A new wave of a mobile surveillance campaign has been observed targeting the Uyghur community as part of a long-standing spyware operation active since at least 2015, cybersecurity researchers disclosed Thursday.
The intrusions, originally attributed to a threat actor named Scarlet Mimic back in January 2016, is said to have encompassed 20 different variants of the Android malware, which were disguised as books, pictures, and an audio version of the Quran.
The malware, while relatively unsophisticated from a technical standpoint, comes with extensive capabilities to steal sensitive data from an infected device, send SMS messages on the victim's behalf, make phone calls, and track their locations.
Additionally, it allows the recording of incoming and outgoing phone calls as well as surrounding audio.
"All this makes it a powerful and dangerous surveillance tool," Israeli cybersecurity firm Check Point said in a technical deepdive, calling the spyware MobileOrder.
It's worth noting that a part of the campaign was recently disclosed by researchers from the MalwareHunterTeam and Cyble, in which a book written by the exiled Uyghur leader Dolkun Isa was used as a lure to deliver the malware.
Check Point said it observed MobileOrder artifacts in the wild right from 2015 to mid-August 2022, with the exception of 2021, when none were detected.
Attack campaigns likely involve the use of social engineering tactics to trick unsuspecting victims into launching malicious applications that reference seemingly innocuous documents, photos, and audio files.
These apps contain a variety of baits, including a PDF about guerrilla warfare and pictures related to the deployment of paramilitary forces in Ürümqi, the capital of the Xinjiang Uyghur Autonomous Region, in the aftermath of the deadly April 2014 attack.
Opening the rogue app, in turn, launches a decoy document designed to distract the target from noticing the malicious actions in the background.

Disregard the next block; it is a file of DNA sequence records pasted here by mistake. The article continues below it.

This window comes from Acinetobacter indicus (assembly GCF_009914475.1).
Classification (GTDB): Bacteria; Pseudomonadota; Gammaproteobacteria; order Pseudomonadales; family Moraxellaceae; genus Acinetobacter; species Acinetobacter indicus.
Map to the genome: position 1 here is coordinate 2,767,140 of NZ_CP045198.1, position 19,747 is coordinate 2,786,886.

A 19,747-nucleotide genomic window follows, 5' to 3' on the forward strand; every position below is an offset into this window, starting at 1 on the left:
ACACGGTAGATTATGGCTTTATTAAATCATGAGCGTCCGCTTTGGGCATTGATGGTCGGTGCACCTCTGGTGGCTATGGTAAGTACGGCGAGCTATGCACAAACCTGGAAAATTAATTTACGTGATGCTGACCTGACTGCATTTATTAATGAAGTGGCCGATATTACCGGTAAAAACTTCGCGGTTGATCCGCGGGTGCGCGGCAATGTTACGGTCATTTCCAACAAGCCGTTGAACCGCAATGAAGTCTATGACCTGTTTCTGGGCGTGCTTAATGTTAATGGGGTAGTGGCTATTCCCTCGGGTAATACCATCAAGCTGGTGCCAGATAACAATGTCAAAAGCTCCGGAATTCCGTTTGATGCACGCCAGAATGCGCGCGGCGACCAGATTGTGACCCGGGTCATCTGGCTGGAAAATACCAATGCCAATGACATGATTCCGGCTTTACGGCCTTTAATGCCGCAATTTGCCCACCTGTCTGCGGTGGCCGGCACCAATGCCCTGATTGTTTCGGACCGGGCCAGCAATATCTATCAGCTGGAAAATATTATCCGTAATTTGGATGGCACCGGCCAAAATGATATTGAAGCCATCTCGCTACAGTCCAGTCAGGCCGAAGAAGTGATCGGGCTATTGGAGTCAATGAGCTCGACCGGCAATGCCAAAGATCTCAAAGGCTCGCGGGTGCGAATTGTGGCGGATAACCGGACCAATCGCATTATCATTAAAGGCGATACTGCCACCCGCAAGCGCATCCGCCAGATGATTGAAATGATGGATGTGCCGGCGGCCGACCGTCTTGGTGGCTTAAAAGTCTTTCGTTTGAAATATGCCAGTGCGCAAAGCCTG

"Some of the versions also ask for Device Admin and root access, which not only gives the malware full access to the device, but also prevents the victim from easily uninstalling the application," the researchers said.
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Other features supported by MobileOrder include executing a remote shell and even dropping additional Android Package (APK) files.
The campaign's attribution to Scarlet Mimic, per Check Point, stems from clear code overlaps, shared infrastructure, and the same victimology patterns.
Furthermore, the ongoing use of MobileOrder signals a shift in attack vector from desktop to mobile surveillance, what with the actor previously linked to a Windows malware called Psylo Trojan.
While it's not clear which of these attacks throughout the past seven years have been successful, the very fact that the malware authors are continuing to deploy the spyware is an indication that some of these efforts have paid off.
"The persistence of the campaign, the evolution of the malware, and the persistent focus on targeting specific populations indicate that the group's operations over the years are successful to some extent," Check Point said.